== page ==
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This is a beautiful dinner plate made in about 1850 by Edward Challinor. The plate is made of pearlware and decorated with a blue and white transfer print that is a close copy of Spode' famous "Indian Sporting" series. This particular depiction is called "Death of a Bear".

 

Blue on white decorations were done in East Asia for many centuries, and were made popular in the West by the Dutch Delftware potters in the 17th century. In circa 1800, the famous Spode factory in Staffordshire created a transfer printing process that could mass produce beautifully decorated blue and white wares, making this a very common and desired choice of tableware for the two centuries to come. Potters all-over Britain quickly started to make use of this new technology and copied the famous Spode patterns, Edward Challinor among them.

 

The image is an exciting and fanciful depiction of a hunting scene: a bear is being hunted by dogs, men on horses and men on a huge elephant. The rim of the plate is adorned with pictures of tigers, lions, cranes and wild boars. The image was based on Samuel Howitt's engravings from 'Indian Field Sports' published in 1807. Of course the pottery artists had never been in India and there was no internet to study what things looked like in India, so this plate ended up a curious mix of various exotic elements, looking nothing like the actual India or Indians! But of course you have to see these things in the context of their own time.

 

The plate carries blue printed mark "Oriental Sports" with a rose (for England), thistle (for Scotland) and crown (for the United Kingdom).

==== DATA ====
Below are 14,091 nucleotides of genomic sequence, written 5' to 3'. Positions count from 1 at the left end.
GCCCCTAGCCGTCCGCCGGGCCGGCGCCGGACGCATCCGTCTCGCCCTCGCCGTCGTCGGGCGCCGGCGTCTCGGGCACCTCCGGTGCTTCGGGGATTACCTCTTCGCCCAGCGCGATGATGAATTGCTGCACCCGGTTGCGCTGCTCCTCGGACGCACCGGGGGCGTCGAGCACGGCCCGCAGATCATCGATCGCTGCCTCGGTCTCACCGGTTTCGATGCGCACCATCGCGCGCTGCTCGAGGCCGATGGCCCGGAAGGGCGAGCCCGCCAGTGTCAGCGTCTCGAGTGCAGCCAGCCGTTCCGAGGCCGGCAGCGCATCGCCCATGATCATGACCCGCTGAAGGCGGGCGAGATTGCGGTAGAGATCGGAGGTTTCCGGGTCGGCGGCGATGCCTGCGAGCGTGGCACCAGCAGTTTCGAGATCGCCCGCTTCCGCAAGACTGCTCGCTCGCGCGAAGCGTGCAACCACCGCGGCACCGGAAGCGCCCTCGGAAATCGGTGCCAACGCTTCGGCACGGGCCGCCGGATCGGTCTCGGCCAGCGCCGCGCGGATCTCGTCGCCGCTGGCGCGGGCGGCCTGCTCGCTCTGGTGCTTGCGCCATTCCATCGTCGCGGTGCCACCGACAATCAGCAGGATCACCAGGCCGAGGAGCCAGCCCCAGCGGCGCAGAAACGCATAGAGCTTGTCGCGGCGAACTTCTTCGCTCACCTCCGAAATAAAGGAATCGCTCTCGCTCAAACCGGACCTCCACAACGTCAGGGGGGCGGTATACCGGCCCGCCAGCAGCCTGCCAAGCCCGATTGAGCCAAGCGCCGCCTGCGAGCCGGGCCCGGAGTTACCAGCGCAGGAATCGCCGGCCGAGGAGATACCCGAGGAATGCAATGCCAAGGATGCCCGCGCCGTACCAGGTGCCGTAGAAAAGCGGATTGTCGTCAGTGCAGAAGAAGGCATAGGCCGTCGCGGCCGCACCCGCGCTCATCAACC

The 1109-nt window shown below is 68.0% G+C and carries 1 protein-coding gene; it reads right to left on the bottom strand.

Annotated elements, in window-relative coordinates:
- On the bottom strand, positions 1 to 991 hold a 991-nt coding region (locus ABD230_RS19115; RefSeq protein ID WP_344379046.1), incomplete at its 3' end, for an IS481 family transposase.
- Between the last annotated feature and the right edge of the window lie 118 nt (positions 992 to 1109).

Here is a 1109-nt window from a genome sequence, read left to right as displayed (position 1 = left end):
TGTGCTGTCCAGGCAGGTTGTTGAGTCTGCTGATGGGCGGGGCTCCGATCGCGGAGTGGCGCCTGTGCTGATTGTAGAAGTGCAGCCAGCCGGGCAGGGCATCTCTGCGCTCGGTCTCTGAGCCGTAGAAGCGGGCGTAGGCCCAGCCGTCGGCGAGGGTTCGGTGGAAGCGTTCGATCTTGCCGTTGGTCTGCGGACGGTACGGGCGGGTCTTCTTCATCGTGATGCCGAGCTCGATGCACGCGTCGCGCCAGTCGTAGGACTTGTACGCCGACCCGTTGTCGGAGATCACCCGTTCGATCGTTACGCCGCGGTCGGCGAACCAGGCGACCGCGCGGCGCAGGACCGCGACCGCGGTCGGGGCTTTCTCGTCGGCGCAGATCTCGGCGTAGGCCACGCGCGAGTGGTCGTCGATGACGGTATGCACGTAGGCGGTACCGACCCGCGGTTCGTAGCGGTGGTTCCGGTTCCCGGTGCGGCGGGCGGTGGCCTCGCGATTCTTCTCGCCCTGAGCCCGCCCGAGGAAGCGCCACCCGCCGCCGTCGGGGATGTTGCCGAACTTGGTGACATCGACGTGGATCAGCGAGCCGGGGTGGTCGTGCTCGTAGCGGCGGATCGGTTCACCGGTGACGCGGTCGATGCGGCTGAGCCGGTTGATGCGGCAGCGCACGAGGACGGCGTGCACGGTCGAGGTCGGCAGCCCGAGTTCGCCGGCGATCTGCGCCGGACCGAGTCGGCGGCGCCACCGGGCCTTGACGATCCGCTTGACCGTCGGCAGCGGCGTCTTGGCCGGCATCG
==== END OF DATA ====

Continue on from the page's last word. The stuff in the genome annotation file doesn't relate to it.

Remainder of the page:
CONDITION REPORT: The plate is in very good antique condition with very little wear, although it has some very light scoffs on the rim. Like on most pearlware items the plate is crazed.

 

Antique British china is never perfect. Kilns were fired on coal in the 1800s, and this meant that china from that period can have some firing specks from flying particles. British makers were also known for their experimentation, and sometimes this resulted in technically imperfect results. Due to the shrinkage in the kiln, items can have small firing lines or develop crazing over time, which should not be seen as damage but as an imperfection of the maker's recipes, probably unknown at the time of making. Items have often been used for many years and can have normal signs of wear, and gilt can have signs of slight disintegration even if never handled. I will reflect any damage, repairs, obvious stress marks, crazing or heavy wear in the item description but some minor scratches, nicks, stains and gilt disintegration can be normal for vintage items and need to be taken into account.

 

There is widespread confusion on the internet about the difference between chips and nicks, or hairlines and cracks. I will reflect any damage as truthfully as I can, i.e. a nick is a tiny bit of damage smaller than 1mm and a chip is something you can easily see with the eye; a glazing line is a break in the glazing only; hairline is extremely tight and/or superficial and not picked up by the finger; and a crack is obvious both to the eye and the finger. Etcetera - I try to be as accurate as I can and please feel free to ask questions or request more detailed pictures!

 

DIMENSIONS 25.5cm (10") diameter.

Edward Challinor pearlware plate, blue and white "Death of a Bear", ca 1850

SKU: A-CHL01
£135.00Price
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